WASHINGTON — Despite assurances from a top Pentagon official that the new competition for a $35 billion contract for Air Force aerial refueling tankers would be conducted fairly and without bias, congressional supporters of Boeing remain suspicious that the Pentagon is maneuvering to award the contract again to Northrop Grumman and the European Aeronautic Defense and Space Co. (EADS).
"I am very troubled by this whole thing," Rep. Norm Dicks, D-Wash., told John Young, the Pentagon's undersecretary for acquisition, during a five-hour hearing Thursday on the contract. "What bothers me is that Congress has been misled."
Young's appearance before the air and land force subcommittee of the House Armed Services Committee came a day after Defense Secretary Robert Gates announced that the tanker competition would be reopened. Gates' decision followed a scathing report from the Government Accountability Office that found significant errors in the Air Force's award of the tanker contract earlier this year to Northrop-EADS.
Time and again, Young told the subcommittee the latest effort to replace nearly a third of the Air Force fleet of Eisenhower-era tankers would be done without prejudice, and he bristled at suggestions that the earlier competition might have been tainted.
"I can assure you Secretary Gates is indifferent and doesn't care about what tanker we buy and I can assure you I don't care," Young said, adding the decisive factors would be the best plane for the Air Force and the best value for taxpayers.
Gates has stripped the Air Force off its authority to award the tanker contract and handed the chore to Young, who will be aided by an independent oversight board.
"I want to make sure everyone is treated equally and fairly," Young said.
Young's testimony produced more questions than answers.
Though Gates has said he wanted the contract awarded by the end of the year, Young said he could offer "no guarantee" that would happen and the decision may ultimately be made by the next administration. Though the GAO found eight major problems in the earlier award, Young said he couldn't guarantee there wouldn't be any "mistakes" in the current competition.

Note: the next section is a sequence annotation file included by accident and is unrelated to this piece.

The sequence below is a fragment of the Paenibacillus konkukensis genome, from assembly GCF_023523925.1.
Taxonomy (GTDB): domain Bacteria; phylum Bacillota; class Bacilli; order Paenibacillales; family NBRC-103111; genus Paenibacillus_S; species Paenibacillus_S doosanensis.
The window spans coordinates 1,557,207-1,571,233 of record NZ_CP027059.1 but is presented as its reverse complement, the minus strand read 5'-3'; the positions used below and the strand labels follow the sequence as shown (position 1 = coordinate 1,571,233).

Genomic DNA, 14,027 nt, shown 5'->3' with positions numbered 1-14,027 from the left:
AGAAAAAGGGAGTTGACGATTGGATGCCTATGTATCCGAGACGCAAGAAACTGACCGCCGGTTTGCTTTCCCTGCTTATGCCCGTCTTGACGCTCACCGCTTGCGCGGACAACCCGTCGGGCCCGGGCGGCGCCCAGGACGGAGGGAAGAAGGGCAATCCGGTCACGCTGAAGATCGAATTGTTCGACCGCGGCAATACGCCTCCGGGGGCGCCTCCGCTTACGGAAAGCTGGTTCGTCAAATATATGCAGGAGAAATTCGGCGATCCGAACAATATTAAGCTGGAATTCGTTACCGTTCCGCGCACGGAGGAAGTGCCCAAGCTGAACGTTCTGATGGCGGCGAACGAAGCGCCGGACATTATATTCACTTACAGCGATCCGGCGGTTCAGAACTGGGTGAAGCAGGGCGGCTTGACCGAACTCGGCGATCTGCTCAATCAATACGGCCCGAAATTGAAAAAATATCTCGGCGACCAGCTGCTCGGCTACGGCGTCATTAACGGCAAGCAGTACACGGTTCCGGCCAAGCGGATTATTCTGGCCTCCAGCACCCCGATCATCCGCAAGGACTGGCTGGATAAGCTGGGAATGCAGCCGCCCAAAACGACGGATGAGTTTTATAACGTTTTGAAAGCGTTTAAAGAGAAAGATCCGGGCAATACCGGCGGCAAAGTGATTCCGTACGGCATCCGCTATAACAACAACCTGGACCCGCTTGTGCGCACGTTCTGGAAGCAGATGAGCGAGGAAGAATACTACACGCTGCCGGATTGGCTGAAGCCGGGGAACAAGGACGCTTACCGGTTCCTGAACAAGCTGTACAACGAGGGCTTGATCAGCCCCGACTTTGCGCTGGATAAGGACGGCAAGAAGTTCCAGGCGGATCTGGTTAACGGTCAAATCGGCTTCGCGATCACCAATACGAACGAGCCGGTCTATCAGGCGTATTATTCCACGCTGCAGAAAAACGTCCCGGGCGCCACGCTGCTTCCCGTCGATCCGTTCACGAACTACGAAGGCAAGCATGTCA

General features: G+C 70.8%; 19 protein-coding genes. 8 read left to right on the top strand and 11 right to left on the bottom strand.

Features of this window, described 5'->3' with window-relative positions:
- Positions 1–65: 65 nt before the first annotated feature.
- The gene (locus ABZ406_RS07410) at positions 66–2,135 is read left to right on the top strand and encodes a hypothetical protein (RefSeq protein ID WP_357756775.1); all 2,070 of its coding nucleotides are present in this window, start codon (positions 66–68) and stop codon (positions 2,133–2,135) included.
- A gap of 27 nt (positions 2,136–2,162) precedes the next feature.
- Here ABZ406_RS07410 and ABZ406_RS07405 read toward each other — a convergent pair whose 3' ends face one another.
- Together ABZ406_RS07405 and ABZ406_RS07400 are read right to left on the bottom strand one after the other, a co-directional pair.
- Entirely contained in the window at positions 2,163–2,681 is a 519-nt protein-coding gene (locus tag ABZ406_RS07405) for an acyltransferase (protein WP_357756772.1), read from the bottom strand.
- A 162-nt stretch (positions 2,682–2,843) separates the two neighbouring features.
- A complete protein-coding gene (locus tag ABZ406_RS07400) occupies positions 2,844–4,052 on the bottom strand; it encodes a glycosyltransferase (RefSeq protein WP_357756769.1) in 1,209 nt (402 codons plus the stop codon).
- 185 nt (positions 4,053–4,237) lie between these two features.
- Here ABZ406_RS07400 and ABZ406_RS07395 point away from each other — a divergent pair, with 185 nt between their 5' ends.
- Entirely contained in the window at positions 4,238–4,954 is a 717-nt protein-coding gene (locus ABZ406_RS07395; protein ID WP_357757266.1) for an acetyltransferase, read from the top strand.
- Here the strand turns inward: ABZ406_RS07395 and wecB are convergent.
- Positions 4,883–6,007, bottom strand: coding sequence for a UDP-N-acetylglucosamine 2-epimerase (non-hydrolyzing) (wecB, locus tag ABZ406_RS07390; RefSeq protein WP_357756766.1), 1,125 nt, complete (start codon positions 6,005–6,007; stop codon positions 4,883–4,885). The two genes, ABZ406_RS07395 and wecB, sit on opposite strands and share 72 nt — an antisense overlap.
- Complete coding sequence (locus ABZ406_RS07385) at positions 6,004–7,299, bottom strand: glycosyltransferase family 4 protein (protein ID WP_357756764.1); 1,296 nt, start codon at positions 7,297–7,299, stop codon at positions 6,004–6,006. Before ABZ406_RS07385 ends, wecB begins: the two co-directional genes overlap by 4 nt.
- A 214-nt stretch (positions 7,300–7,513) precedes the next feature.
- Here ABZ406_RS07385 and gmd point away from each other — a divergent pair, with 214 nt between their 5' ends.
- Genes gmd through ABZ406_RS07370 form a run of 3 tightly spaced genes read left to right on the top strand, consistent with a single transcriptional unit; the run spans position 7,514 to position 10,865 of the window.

Young said he didn't want an extensive rewrite of the contract specifications, but said the more than 800 specifications needed to be prioritized. He said the actual cost of the plane might become a higher priority. He suggested changes might be made to consider the competing tankers costs over a 40-year lifecycle rather than the current 25-year lifecycle — a switch that could favor Boeing.
But he refused to rule out the possibility the competition may tilt toward the larger plane offered by Northrop-EADS because it could carry more fuel. Dicks and others insisted the Air Force wanted a medium-sized tanker and the Northrop-EADS plane carried more fuel than needed. They contend its size would force the Air Force to spend billions of additional dollars to build stronger runways and larger hangers.
"If you change this in a way that will be prejudicial, this will lead to another protest," Dicks said.
The Air Force awarded the tanker contract to Northrop-EADS in late February and two weeks later Boeing filed its protest. The GAO recommended the Pentagon reopen the contract competition.
Boeing would use a 767 airframe built at its Everett, Wash., facility and modified at its facility in Wichita, Kan. About 9,000 jobs in Washington state are at stake and nearly 1,000 in Kansas.
Northrop-EADS would use an A330 airframe built by Airbus, Boeing's chief competitor in the commercial airplane market. EADS is Airbus' parent company. The A330s are currently built in France, though Northrop-EADS have announced plans for an assembly plant in Mobile, Ala.
Both Dicks and Rep. Todd Tiahrt, R-Kan. who also attended the hearing, said later the House defense appropriations subcommittee may address the issue when it marks up its Pentagon spending bill next week. Both Dicks and Tiahrt are members of the subcommittee and Rep. John Murtha, D-Pa., the chairman of the subcommittee, has expressed interest in addressing the tanker issue.
In questioning Young, Tiahrt wanted to know whether all the companies bidding, including EADS, would have to abide by such U.S. laws as the Foreign Corrupt Practice Act, the Buy America Act, the International Trafficking in Arms Act and various required accounting standards.
"We are treating each American company equally," Young said.
As Tiahrt pressed whether the laws would apply just to Boeing and Northrop and not to EADS, Young repeated that U.S. companies are covered by those laws.
Rep. Adam Smith, D-Wash., a member of the committee, told Young he was "nervous" about the Pentagon's plans for the new contract competition.
"It just seems coincidental that all the mistakes (in the first competition) were made in favor of one bidder and against the other," Smith said. "That leads to a lack of confidence."
Rep. Rick Larsen, D-Wash., whose district includes the Everett Boeing plant, tried to press Young on just how important the actual cost of the planes would be in the new competition and whether lifecycle costs would be more of a factor. After the hearing, Larsen said Boeing might actually come out ahead if the price per plane was bigger factor.
But Larsen remained skeptical.
"It sounds like the Defense Department is expecting protests that could push this to the next president," he said.